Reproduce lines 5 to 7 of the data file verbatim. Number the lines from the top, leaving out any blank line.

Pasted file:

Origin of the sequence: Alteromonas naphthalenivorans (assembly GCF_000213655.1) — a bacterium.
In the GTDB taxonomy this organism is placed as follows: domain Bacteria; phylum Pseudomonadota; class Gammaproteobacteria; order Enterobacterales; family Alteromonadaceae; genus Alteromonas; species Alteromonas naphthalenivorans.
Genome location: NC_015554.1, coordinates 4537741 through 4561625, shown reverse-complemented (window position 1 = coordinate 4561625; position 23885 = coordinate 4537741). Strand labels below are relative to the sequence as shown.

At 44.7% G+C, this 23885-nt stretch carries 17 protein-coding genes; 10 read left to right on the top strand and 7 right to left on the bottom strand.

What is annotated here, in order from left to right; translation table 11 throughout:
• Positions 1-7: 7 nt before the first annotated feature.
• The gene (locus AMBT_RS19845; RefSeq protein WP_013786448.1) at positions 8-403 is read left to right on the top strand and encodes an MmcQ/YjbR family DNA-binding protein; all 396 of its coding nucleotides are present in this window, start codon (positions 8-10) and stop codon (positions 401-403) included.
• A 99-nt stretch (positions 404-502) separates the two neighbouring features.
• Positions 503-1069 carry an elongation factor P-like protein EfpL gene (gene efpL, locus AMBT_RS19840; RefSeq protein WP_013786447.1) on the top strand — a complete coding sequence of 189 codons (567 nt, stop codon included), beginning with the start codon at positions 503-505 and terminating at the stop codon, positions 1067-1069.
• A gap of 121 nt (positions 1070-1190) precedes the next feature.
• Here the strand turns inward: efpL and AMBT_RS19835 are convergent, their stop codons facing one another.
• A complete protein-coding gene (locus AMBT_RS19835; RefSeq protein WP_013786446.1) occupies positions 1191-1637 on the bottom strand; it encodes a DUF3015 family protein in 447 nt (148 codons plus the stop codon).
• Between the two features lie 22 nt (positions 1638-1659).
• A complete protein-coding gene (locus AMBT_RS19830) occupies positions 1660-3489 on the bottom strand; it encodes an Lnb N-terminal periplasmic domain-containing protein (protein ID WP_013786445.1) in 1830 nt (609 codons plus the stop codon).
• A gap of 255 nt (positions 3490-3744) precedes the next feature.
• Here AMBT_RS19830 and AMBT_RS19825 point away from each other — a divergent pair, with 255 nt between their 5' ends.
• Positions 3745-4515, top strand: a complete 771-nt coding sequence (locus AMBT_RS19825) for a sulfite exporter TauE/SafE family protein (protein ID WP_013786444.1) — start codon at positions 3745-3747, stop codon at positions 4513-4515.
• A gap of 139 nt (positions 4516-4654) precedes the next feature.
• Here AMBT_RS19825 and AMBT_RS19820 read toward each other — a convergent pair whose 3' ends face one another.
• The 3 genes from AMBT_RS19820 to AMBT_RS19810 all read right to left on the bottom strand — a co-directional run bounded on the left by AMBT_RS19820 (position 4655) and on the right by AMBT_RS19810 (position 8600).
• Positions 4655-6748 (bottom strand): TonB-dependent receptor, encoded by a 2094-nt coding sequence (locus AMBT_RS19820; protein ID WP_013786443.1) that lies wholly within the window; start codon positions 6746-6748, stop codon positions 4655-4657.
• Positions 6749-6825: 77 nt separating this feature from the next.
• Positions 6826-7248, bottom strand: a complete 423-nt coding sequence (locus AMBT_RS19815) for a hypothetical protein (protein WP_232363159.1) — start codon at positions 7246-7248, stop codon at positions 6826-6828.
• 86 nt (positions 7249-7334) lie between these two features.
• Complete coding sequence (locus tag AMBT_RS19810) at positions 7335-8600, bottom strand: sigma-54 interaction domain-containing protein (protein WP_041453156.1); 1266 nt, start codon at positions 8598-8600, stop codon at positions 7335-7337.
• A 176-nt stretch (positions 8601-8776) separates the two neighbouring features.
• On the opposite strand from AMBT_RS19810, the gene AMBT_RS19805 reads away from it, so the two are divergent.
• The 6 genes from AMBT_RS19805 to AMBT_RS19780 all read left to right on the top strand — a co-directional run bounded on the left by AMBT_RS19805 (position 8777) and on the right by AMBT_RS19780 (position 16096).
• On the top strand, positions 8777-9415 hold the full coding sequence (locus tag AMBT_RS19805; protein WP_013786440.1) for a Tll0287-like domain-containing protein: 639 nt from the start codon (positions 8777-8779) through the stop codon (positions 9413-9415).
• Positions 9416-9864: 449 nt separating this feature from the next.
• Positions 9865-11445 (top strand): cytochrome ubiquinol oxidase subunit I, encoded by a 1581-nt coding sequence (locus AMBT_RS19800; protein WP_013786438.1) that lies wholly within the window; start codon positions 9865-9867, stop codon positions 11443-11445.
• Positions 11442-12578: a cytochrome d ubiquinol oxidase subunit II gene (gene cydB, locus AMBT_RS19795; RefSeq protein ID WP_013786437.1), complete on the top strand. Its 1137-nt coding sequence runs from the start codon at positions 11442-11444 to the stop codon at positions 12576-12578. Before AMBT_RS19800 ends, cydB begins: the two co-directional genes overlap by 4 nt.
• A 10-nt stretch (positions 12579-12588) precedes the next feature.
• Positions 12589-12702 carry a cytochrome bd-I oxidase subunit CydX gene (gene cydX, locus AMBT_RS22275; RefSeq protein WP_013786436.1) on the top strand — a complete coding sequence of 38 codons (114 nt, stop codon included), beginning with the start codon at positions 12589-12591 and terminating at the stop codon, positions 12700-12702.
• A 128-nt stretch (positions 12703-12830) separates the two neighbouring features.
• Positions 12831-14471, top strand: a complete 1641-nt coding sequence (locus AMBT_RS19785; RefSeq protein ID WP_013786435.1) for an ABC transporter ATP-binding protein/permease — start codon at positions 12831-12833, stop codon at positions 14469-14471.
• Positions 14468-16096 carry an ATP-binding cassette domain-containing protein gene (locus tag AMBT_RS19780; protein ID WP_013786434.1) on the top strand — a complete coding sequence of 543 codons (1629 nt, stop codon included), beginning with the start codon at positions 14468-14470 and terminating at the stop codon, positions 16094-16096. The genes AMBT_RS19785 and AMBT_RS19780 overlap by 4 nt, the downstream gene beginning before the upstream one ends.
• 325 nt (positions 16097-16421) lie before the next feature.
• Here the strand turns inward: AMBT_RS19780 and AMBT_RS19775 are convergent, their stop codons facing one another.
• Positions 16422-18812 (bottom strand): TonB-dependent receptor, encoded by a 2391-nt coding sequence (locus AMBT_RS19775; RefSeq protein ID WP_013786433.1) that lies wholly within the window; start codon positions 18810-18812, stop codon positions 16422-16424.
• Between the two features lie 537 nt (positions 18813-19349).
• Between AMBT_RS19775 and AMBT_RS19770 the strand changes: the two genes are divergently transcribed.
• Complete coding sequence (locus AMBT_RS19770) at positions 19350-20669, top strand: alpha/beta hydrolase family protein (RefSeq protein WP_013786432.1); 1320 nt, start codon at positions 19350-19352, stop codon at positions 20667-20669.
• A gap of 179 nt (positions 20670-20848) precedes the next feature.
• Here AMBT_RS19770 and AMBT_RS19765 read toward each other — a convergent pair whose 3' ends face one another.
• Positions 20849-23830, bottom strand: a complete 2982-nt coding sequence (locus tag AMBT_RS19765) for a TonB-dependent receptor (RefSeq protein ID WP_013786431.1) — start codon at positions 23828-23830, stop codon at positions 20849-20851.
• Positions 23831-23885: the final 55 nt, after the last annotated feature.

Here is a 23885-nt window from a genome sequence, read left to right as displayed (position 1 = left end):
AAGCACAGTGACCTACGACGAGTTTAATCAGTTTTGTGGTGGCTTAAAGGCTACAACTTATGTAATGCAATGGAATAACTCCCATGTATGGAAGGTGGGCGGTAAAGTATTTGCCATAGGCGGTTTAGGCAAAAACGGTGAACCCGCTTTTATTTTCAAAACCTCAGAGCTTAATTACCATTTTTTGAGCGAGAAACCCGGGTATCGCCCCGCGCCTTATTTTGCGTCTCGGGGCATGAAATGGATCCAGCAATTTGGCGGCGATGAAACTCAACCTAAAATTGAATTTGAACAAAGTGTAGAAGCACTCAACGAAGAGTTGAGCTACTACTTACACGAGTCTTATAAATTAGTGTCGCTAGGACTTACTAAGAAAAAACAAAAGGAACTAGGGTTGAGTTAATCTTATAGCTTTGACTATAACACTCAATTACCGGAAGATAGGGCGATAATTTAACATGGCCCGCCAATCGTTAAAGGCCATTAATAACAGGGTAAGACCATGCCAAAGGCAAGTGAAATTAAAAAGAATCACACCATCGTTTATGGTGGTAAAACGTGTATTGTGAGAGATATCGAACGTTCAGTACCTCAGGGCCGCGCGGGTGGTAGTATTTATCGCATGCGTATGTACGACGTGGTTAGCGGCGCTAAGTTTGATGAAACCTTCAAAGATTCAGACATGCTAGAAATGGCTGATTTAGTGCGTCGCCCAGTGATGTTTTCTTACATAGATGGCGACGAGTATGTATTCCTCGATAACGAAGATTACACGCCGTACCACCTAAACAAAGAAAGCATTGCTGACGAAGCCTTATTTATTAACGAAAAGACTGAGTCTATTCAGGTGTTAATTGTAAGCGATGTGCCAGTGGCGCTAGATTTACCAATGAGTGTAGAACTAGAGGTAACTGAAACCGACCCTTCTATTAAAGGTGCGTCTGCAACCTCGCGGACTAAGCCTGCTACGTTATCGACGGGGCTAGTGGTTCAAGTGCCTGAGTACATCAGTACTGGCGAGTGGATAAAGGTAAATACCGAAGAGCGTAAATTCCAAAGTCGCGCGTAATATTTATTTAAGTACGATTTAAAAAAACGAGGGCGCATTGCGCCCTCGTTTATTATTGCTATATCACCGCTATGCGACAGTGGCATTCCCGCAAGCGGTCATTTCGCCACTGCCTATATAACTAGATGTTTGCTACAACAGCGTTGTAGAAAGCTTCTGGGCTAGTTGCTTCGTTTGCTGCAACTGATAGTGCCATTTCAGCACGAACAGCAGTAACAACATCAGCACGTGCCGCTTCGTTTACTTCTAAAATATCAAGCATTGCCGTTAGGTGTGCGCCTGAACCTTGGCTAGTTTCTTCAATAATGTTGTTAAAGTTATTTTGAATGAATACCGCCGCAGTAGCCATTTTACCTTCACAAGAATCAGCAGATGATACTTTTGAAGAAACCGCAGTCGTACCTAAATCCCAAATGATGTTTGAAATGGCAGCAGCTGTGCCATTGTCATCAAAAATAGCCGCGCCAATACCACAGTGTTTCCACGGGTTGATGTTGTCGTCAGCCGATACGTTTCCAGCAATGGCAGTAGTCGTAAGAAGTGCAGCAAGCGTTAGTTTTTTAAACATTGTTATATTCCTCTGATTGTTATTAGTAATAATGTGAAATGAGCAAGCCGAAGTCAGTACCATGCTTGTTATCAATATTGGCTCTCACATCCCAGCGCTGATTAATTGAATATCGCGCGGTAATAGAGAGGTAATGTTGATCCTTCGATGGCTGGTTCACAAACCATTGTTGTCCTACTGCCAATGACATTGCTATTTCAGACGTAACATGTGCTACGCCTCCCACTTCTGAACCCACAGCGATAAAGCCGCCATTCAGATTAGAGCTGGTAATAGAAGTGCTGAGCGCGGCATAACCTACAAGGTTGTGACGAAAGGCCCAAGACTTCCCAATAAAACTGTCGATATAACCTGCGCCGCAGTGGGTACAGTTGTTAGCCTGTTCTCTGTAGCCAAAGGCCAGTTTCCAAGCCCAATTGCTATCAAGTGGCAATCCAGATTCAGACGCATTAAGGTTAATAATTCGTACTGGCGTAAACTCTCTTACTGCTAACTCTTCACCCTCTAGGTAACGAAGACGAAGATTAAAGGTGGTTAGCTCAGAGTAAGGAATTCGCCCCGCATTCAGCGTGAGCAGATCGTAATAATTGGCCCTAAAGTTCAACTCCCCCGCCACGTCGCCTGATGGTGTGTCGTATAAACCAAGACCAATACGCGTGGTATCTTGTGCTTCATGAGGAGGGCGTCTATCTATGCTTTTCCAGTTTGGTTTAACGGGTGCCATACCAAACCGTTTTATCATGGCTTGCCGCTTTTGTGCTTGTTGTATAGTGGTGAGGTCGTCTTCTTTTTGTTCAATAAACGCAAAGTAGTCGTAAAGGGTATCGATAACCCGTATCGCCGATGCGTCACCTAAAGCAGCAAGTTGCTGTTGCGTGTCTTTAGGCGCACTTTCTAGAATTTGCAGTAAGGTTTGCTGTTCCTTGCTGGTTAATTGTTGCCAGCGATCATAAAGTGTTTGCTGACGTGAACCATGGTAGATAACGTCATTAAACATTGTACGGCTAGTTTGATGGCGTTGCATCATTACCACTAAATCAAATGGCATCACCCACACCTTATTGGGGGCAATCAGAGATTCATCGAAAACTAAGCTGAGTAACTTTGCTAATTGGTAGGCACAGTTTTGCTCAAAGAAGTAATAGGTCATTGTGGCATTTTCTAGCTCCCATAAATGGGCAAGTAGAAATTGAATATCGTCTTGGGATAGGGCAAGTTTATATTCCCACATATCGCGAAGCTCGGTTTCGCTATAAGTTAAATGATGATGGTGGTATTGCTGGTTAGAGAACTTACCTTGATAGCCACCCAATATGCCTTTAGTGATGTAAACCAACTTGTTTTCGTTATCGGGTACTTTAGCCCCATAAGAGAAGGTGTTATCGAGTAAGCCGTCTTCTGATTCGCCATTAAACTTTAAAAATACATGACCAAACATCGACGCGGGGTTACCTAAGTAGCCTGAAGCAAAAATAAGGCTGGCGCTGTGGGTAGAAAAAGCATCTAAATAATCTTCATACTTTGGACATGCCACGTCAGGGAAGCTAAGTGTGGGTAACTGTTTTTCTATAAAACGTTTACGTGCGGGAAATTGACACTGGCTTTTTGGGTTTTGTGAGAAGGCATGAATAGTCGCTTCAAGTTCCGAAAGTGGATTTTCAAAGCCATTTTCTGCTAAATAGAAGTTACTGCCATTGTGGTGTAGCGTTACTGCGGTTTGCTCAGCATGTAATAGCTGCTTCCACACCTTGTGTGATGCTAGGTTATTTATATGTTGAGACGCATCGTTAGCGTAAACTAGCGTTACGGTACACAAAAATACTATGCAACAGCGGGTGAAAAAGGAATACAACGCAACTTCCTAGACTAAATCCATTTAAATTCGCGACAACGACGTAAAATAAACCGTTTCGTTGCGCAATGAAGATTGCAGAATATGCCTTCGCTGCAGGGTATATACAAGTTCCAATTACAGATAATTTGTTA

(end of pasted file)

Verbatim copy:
What is annotated here, in order from left to right; translation table 11 throughout:
• Positions 1-7: 7 nt before the first annotated feature.
• The gene (locus AMBT_RS19845; RefSeq protein WP_013786448.1) at positions 8-403 is read left to right on the top strand and encodes an MmcQ/YjbR family DNA-binding protein; all 396 of its coding nucleotides are present in this window, start codon (positions 8-10) and stop codon (positions 401-403) included.